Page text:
Why don't figure skaters get dizzy?
It's a head-spinning question that's one of the most frequently googled about the sport, so we asked Olympic figure skaters, including Team USA's Karen Chen and Mariah Bell, who with Alysa Liu are headed to the 2022 Beijing Winter Olympics.
The answer? They do get dizzy. But practicing spins, getting used to rotation and, oddly enough, blinking, all help.
Here's what current and past members of Team USA had to say about getting dizzy, finding themselves in the air and counting rotations.
How do figure skaters not get dizzy?
"We do get dizzy, but we get used to it," Bradie Tennell, who won bronze with Team USA at the 2018 Winter Olympics in Pyeongchang, told TODAY. "We just practice skating while we’re dizzy, and sometimes blinking a lot after you spin helps. So if I’m ever skating and you see me, like, blinking really fast, that’s why."
Chen said she gets especially dizzy after taking a break from her program.
"When I’m spinning, whether it’s a lay back spin or a flying camel spin, I do get dizzy, especially, if I don’t practice it. Like sometimes I don’t practice spins that much because of like my back or hip injuries in the past," she said.
If she goes a few days or a week without spinning, "I do feel dizzy. It's hard for me to focus and skate straight after that. And so I think the reason why I don’t get dizzy is just from practice and repetition over and over and over. My body just kind of adapts to what it’s like to see everything like roll around me. And while it’s rolling around me, hit all these different positions and making sure I hold the for a certain amount of revolutions."
Technically speaking, skaters get less dizzy if they keep the head aligned with the rest of the body to help their vestibular system maintain balance. Another trick is to stare at a fixed point in the distance after slowing down. But research has found that skaters learn to suppress feelings of dizziness without even knowing it.
Mirai Nagasu, who also won bronze in Pyeongchang, agreed it gets harder and harder if you don't practice.
“I would say that sometimes you have to spin facing down, like you’re looking down, and those are always the worst. You’ll see after a spin, skaters will just take a deep breath and reset themselves so that they can continue on with their program,” says Nagasu.
How do figure skaters count rotations?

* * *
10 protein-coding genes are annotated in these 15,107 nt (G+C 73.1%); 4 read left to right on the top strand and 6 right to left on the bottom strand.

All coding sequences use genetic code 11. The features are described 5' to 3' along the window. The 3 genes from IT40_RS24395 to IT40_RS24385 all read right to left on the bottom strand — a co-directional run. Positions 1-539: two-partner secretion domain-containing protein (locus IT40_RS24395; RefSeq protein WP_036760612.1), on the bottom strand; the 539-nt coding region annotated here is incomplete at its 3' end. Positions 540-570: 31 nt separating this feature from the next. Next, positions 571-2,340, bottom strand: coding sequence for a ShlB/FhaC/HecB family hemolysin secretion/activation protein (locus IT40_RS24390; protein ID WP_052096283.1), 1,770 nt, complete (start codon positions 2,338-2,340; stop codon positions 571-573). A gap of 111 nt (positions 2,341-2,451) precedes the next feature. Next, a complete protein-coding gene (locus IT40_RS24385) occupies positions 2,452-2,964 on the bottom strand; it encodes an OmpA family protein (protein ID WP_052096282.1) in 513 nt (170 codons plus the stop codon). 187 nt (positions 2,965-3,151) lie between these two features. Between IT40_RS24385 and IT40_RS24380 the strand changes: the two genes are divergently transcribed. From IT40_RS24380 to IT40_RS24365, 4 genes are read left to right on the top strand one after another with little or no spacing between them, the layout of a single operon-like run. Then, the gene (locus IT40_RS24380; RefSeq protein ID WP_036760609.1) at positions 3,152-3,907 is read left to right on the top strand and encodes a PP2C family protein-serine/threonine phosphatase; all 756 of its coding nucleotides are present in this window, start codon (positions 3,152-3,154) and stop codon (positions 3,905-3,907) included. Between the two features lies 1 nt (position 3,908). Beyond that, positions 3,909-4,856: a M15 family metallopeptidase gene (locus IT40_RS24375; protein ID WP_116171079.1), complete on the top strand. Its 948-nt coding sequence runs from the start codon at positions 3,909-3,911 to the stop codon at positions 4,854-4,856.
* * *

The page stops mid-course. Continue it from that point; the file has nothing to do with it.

Bell said counting positions in spins is tricky, but important. For some scoring, skaters must hold a position for a certain number of revolutions, so skaters must have awareness of where they are as they count.
"Sometimes if there’s something on the ice, like when we have the hockey circles or whatever, and there’s a color or there’s a logo, that kind of helps me figure out where I’ve started. But a lot of it is based off of feeling, which isn’t always the best, or if I know I’m counting a little bit slower than I’m spinning that, that’s also good ‘cause I know I’m kind of giving myself a cushion."
What happens if you lose your sense of direction while spinning?
Chen said when she comes out of a spin, she knows which direction she needs to go — but even she can lose track.
"If I don’t quite know which direction is which, which way is which, I slow myself down for a few revolutions just to know which direction I’m going. ... Let’s say I’m hitting an ending pose, to make sure like I’m facing the judges. And so I’m not ending in a pose where my back is towards the judges or something."
How do figure skaters spin so fast?
Chen said to speed up, she tightens her position, then opens up to slow back down.
"I just sort of like open up because the tighter I get, the faster I spin. Right? So like after my last position, I can just sort of open up a little bit and then my spin slows down just the tiniest bit so that I can make sure I do my next move correctly," Chen said.
When you’re jumping and spinning, how do you keep track of where you are in the air?
"Sometimes I don’t, to be honest," Bell said. "But obviously with jumping we’re really used to it. Spinning, it depends like actually when you learn new spins, you’re definitely dizzy for a little bit and then you kind of adjust."
Eric Hamilton from NBC Olympics contributed to this report.